In addition to reducing the risk of breast cancer recurrence, post-lumpectomy radiation therapy improves survival among women with early breast cancer. These results—from a combined analysis of 17 previous studies—were published in The Lancet.
Surgery for early-stage breast cancer may consist of mastectomy or lumpectomy. A mastectomy involves removal of the entire breast, whereas a lumpectomy involves removal of the cancer and some surrounding tissue. A lumpectomy is usually followed by radiation therapy in order to reduce the risk of cancer recurrence in or near the breast. The combination of lumpectomy and radiation therapy is referred to as breast-conserving therapy.
Several previous studies have reported giving radiation therapy after lumpectomy results in a lower risk of breast cancer recurrence than lumpectomy alone. To further evaluate the benefits of post-lumpectomy radiation therapy, researchers conducted a combined analysis of 17 previous studies. These studies included more than 10,000 women with early-stage breast cancer.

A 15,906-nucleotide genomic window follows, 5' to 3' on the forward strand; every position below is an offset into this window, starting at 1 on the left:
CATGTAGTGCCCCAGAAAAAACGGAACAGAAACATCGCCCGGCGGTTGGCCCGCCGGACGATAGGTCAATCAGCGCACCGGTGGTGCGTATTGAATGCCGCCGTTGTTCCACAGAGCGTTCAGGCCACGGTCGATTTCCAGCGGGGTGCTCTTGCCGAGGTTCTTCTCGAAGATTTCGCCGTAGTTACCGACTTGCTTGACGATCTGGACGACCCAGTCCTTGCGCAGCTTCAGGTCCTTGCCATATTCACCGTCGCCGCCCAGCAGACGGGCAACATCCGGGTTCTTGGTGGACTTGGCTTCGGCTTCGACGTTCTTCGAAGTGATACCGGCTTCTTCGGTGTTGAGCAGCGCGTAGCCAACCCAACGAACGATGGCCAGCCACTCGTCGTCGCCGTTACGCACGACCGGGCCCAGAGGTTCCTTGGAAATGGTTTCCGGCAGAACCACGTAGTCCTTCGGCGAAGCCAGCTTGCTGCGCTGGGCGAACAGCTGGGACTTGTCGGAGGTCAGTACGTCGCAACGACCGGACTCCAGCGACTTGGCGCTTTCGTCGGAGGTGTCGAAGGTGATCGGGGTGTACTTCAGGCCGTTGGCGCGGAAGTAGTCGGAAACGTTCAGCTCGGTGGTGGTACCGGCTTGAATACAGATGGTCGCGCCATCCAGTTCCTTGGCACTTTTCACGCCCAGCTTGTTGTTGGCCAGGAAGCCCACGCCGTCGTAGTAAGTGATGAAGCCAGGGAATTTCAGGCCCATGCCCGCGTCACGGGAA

These results provide additional evidence that giving radiation therapy after a lumpectomy substantially reduces the risk of cancer recurrence and also reduces the risk of death from breast cancer.
Reference: Early Breast Cancer Trialists’ Collaborative Group. Effect of radiotherapy after breast-conserving surgery on 10-year recurrence and 15-year breast cancer death: meta-analysis of individual patient data for 10,801 women in 17 randomised trials. Lancet. Early online publication October 20, 2011.
Posted October 27, 2011